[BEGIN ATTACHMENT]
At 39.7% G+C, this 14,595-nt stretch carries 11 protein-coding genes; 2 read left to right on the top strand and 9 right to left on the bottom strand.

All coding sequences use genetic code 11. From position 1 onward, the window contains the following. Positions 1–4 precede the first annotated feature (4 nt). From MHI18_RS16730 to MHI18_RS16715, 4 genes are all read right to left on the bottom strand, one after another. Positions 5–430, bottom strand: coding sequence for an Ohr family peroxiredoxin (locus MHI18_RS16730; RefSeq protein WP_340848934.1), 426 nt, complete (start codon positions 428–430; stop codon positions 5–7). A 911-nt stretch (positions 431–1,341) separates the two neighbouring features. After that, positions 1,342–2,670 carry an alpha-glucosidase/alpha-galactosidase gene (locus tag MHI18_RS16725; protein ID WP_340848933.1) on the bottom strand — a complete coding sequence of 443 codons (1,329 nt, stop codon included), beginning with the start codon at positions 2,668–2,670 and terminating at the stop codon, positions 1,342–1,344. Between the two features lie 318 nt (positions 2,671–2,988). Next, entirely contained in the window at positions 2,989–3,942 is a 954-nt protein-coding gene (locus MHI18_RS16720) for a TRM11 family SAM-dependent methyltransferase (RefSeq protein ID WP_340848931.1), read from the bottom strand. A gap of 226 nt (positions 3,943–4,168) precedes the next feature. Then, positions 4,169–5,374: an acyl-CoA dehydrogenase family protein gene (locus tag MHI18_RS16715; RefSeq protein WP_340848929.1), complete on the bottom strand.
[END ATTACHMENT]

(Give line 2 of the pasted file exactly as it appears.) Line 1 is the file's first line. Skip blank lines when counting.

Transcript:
All coding sequences use genetic code 11. From position 1 onward, the window contains the following. Positions 1–4 precede the first annotated feature (4 nt). From MHI18_RS16730 to MHI18_RS16715, 4 genes are all read right to left on the bottom strand, one after another. Positions 5–430, bottom strand: coding sequence for an Ohr family peroxiredoxin (locus MHI18_RS16730; RefSeq protein WP_340848934.1), 426 nt, complete (start codon positions 428–430; stop codon positions 5–7). A 911-nt stretch (positions 431–1,341) separates the two neighbouring features. After that, positions 1,342–2,670 carry an alpha-glucosidase/alpha-galactosidase gene (locus tag MHI18_RS16725; protein ID WP_340848933.1) on the bottom strand — a complete coding sequence of 443 codons (1,329 nt, stop codon included), beginning with the start codon at positions 2,668–2,670 and terminating at the stop codon, positions 1,342–1,344. Between the two features lie 318 nt (positions 2,671–2,988). Next, entirely contained in the window at positions 2,989–3,942 is a 954-nt protein-coding gene (locus MHI18_RS16720) for a TRM11 family SAM-dependent methyltransferase (RefSeq protein ID WP_340848931.1), read from the bottom strand. A gap of 226 nt (positions 3,943–4,168) precedes the next feature. Then, positions 4,169–5,374: an acyl-CoA dehydrogenase family protein gene (locus tag MHI18_RS16715; RefSeq protein WP_340848929.1), complete on the bottom strand.